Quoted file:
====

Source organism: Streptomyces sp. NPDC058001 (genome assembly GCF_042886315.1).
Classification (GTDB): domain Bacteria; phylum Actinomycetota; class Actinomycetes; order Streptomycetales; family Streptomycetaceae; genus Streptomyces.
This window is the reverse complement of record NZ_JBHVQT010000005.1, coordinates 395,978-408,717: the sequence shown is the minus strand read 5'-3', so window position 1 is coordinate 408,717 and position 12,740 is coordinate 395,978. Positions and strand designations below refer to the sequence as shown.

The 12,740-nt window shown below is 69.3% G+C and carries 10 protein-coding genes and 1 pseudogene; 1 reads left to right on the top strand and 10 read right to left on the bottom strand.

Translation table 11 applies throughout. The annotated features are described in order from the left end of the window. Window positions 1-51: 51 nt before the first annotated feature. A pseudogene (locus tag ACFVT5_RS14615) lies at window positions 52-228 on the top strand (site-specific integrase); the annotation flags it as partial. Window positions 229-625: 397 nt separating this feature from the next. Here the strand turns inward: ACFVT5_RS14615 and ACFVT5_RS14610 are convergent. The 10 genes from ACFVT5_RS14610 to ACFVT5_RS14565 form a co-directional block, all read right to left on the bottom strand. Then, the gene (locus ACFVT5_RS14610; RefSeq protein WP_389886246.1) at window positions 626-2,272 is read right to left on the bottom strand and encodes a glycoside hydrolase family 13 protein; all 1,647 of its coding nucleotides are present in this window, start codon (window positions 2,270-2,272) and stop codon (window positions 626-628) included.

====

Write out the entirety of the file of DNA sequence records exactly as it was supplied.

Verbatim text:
Source organism: Streptomyces sp. NPDC058001 (genome assembly GCF_042886315.1).
Classification (GTDB): domain Bacteria; phylum Actinomycetota; class Actinomycetes; order Streptomycetales; family Streptomycetaceae; genus Streptomyces.
This window is the reverse complement of record NZ_JBHVQT010000005.1, coordinates 395,978-408,717: the sequence shown is the minus strand read 5'-3', so window position 1 is coordinate 408,717 and position 12,740 is coordinate 395,978. Positions and strand designations below refer to the sequence as shown.

The 12,740-nt window shown below is 69.3% G+C and carries 10 protein-coding genes and 1 pseudogene; 1 reads left to right on the top strand and 10 read right to left on the bottom strand.

Translation table 11 applies throughout. The annotated features are described in order from the left end of the window. Window positions 1-51: 51 nt before the first annotated feature. A pseudogene (locus tag ACFVT5_RS14615) lies at window positions 52-228 on the top strand (site-specific integrase); the annotation flags it as partial. Window positions 229-625: 397 nt separating this feature from the next. Here the strand turns inward: ACFVT5_RS14615 and ACFVT5_RS14610 are convergent. The 10 genes from ACFVT5_RS14610 to ACFVT5_RS14565 form a co-directional block, all read right to left on the bottom strand. Then, the gene (locus ACFVT5_RS14610; RefSeq protein WP_389886246.1) at window positions 626-2,272 is read right to left on the bottom strand and encodes a glycoside hydrolase family 13 protein; all 1,647 of its coding nucleotides are present in this window, start codon (window positions 2,270-2,272) and stop codon (window positions 626-628) included.